- Title: Nitrogen Management and Plant Quality Monitoring Using Optical Sensor Technology in Native and Non-Native Specialty Crops
- Principal Investigator: Amir A. Khoddamzadeh
- Funding Amount: $82,677.37
- Funding Source: USDA-Specialty Crop Block Grant (SCBGP) Program
- Timeline: 01/01/21 - 08/31/23
Nitrogen is a macronutrient that affects plant chlorophyll content which can be used to define the growth status and leaf N content in plants. Overfertilizing can lead to extra costs as well as an environmental hazard via nutrient runoff. This is a primary driver of declining water quality throughout Florida, which ultimately contributes to algal blooms.
The project will demonstrate the use of non-destructive handheld sensors to precisely estimate the N requirement of specialty crops and help lower fertilizer costs and nutrient losses.
In consultation with stakeholders such as Pine Island Nursery, Costa Farms, Florida Association of Native Nurseries, and Fairchild Tropical Botanic Garden, various native (Cocoplum, Cabbage palm, Satinleaf and Wild coffee) and also commercially grown non-native (Cocoa) plants will be used that are of great importance to the South Florida region for both their ecological and economical purposes. Different fertilizer and supplemented fertilizer treatments in addition to the nurseries recommended fertilizer as a control will be used in different intervals until the completion of the root system establishment which will increase the survivorship rate. Non-destructive optical handheld sensors (SPAD, GreenSeekerTM, and atLEAF+) will be used to provide an instant indication of the N requirement based on the chlorophil content.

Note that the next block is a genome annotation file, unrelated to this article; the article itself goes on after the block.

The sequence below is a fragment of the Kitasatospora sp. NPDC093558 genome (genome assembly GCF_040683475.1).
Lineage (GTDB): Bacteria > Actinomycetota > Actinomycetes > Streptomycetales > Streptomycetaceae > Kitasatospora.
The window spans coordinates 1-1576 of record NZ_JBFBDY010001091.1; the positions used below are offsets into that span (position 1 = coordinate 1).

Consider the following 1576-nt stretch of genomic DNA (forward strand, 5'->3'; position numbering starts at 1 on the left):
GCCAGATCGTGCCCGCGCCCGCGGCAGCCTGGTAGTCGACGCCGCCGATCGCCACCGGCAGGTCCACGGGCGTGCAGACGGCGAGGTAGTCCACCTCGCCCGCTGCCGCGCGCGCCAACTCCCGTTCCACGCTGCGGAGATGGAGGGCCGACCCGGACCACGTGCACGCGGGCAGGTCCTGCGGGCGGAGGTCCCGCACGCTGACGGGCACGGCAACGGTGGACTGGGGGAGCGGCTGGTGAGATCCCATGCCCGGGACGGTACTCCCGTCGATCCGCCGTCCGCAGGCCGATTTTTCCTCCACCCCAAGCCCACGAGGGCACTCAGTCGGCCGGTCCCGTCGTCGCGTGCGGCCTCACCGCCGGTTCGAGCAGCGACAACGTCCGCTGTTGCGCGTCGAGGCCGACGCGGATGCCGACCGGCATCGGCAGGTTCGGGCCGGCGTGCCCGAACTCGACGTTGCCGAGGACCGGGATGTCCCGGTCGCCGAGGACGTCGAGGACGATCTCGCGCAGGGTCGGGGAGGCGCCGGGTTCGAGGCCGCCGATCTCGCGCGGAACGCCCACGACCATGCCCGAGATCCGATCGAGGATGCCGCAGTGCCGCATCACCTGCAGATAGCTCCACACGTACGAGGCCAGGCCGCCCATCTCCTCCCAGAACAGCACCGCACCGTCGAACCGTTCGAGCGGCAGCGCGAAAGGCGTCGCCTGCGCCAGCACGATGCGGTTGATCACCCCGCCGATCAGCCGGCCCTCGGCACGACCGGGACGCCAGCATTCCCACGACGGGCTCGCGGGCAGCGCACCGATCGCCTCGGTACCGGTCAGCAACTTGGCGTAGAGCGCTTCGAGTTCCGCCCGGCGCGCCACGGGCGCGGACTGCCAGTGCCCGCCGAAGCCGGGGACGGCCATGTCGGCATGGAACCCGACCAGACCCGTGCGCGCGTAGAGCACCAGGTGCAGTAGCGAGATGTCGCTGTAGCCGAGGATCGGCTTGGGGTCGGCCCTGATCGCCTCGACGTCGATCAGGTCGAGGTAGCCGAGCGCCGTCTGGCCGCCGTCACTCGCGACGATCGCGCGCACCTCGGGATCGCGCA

The study will also conduct a primary survey of sample farmers to assess their perception about the adaptability of this practice. The result of this study could serve as a guideline for nursery producers and landscape personnel as a fast and non-destructive tool for sustainable fertilizer management practices within the ornamental plant industry.